In 2017, nearly 8 percent of those aged 60 and older were food insecure, more than double the same measure in 2001, and research has not fully addressed the underlying dynamics of food insecurity in old age. Sociologist Madonna Harrington Meyer will conduct in-depth interviews with 60 people aged 60 or older with incomes below 130 percent of the federal poverty line. She will interview 30 adults who are food insecure and 30 who are not. This qualitative project complements the RSF-funded quantitative study by Collen Heflin (Syracuse University). Together, the mixed-methods study will culminate in a book manuscript that analyzes the social, political, and economic mechanisms that shape old age food insecurity, food insecurity coping strategies, the impact of food insecurity on physical, emotional, and family wellbeing, and the policy changes that might reduce food insecurity among older adults.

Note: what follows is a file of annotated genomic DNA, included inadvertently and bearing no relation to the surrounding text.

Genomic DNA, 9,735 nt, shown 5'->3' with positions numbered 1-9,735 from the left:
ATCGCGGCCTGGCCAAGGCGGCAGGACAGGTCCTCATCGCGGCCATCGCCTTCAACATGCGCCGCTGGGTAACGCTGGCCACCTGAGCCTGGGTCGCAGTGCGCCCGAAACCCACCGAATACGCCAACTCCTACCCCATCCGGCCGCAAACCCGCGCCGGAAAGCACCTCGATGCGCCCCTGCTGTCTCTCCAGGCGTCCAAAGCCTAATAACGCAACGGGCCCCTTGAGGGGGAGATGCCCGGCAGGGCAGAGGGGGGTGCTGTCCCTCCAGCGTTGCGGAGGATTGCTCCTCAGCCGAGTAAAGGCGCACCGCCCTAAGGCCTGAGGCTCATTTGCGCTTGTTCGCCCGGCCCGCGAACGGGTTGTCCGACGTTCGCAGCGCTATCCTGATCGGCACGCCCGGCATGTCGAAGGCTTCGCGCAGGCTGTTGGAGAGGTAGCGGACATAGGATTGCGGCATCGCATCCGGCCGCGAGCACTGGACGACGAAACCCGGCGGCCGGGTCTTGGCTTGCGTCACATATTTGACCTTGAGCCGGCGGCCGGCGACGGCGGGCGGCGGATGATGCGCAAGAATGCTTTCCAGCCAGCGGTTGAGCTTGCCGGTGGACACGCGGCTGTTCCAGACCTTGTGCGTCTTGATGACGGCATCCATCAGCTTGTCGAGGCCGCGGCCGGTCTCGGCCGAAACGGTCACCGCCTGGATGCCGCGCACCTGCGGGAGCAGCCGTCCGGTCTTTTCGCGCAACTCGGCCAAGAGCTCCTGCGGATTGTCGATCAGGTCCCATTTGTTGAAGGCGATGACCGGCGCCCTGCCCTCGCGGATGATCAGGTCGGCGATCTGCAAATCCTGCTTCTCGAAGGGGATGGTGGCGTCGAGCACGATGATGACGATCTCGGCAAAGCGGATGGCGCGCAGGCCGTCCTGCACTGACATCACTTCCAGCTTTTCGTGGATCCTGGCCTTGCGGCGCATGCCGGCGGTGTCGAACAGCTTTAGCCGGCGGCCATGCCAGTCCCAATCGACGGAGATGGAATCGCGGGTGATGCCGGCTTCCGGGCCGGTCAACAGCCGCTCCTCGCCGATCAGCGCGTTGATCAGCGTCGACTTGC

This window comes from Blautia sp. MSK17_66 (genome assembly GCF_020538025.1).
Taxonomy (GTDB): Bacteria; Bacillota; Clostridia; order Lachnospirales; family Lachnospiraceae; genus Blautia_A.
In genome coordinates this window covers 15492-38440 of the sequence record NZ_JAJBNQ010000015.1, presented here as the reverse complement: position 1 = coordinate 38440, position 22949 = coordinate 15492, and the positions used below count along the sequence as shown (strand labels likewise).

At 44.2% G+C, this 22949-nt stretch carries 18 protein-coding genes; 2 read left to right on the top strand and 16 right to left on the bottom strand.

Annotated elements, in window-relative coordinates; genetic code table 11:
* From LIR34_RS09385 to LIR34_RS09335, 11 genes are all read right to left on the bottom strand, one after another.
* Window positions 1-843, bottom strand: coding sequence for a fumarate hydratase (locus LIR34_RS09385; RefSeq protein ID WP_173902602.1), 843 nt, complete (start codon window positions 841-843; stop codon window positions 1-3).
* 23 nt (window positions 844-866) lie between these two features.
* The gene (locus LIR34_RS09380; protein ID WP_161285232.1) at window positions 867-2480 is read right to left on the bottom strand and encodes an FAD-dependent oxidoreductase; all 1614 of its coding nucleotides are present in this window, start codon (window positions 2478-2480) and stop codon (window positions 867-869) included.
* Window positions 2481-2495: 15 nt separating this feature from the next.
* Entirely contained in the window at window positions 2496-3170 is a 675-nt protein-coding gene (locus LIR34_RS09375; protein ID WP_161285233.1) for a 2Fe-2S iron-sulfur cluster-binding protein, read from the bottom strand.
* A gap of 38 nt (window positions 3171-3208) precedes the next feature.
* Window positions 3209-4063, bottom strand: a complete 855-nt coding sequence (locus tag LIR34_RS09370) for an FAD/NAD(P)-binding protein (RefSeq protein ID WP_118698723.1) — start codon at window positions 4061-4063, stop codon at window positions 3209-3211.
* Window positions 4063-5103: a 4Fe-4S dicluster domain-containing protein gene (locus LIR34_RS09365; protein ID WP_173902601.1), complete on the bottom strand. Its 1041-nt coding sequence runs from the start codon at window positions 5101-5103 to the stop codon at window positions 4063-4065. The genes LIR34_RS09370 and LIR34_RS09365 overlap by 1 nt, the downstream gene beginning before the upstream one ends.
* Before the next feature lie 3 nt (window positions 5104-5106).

Harrington Meyer will focus on sociodemographic factors such as gender, race, age, education, marital status; food insecurity and means of access to food and nutrition; participation in food and nutrition programs, including SNAP, home-delivered meals, and food commodities; coping strategies; physical wellbeing and healthcare; emotional wellbeing including depression, anxiety, substance abuse, and suicidal thoughts; family wellbeing and household composition; and policy solutions that might ease food insecurity.